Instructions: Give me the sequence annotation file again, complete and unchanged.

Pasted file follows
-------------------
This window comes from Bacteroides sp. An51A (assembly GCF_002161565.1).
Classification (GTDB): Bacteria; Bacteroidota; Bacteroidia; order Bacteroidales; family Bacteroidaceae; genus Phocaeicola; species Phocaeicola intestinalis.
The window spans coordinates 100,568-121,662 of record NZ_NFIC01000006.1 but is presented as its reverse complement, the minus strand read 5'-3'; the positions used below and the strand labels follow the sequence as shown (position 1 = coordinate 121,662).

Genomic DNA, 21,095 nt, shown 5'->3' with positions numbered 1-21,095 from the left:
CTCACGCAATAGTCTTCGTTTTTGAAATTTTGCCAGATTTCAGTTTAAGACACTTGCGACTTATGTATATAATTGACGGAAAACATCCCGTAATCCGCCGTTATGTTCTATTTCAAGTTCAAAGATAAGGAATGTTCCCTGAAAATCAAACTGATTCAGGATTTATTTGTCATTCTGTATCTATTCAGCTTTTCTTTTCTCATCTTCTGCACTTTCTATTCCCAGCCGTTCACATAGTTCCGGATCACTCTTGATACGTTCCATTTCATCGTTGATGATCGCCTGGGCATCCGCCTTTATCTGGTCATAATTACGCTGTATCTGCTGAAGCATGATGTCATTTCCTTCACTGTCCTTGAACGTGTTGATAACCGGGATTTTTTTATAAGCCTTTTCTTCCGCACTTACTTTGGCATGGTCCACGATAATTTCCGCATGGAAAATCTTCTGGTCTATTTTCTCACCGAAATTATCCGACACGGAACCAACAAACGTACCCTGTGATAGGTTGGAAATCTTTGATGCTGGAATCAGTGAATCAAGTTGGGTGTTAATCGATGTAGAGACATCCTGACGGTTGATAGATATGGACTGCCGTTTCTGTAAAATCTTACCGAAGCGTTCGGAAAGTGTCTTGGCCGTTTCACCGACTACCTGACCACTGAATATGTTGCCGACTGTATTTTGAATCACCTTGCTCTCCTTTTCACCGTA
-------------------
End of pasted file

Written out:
This window comes from Bacteroides sp. An51A (assembly GCF_002161565.1).
Classification (GTDB): Bacteria; Bacteroidota; Bacteroidia; order Bacteroidales; family Bacteroidaceae; genus Phocaeicola; species Phocaeicola intestinalis.
The window spans coordinates 100,568-121,662 of record NZ_NFIC01000006.1 but is presented as its reverse complement, the minus strand read 5'-3'; the positions used below and the strand labels follow the sequence as shown (position 1 = coordinate 121,662).

Genomic DNA, 21,095 nt, shown 5'->3' with positions numbered 1-21,095 from the left:
CTCACGCAATAGTCTTCGTTTTTGAAATTTTGCCAGATTTCAGTTTAAGACACTTGCGACTTATGTATATAATTGACGGAAAACATCCCGTAATCCGCCGTTATGTTCTATTTCAAGTTCAAAGATAAGGAATGTTCCCTGAAAATCAAACTGATTCAGGATTTATTTGTCATTCTGTATCTATTCAGCTTTTCTTTTCTCATCTTCTGCACTTTCTATTCCCAGCCGTTCACATAGTTCCGGATCACTCTTGATACGTTCCATTTCATCGTTGATGATCGCCTGGGCATCCGCCTTTATCTGGTCATAATTACGCTGTATCTGCTGAAGCATGATGTCATTTCCTTCACTGTCCTTGAACGTGTTGATAACCGGGATTTTTTTATAAGCCTTTTCTTCCGCACTTACTTTGGCATGGTCCACGATAATTTCCGCATGGAAAATCTTCTGGTCTATTTTCTCACCGAAATTATCCGACACGGAACCAACAAACGTACCCTGTGATAGGTTGGAAATCTTTGATGCTGGAATCAGTGAATCAAGTTGGGTGTTAATCGATGTAGAGACATCCTGACGGTTGATAGATATGGACTGCCGTTTCTGTAAAATCTTACCGAAGCGTTCGGAAAGTGTCTTGGCCGTTTCACCGACTACCTGACCACTGAATATGTTGCCGACTGTATTTTGAATCACCTTGCTCTCCTTTTCACCGTA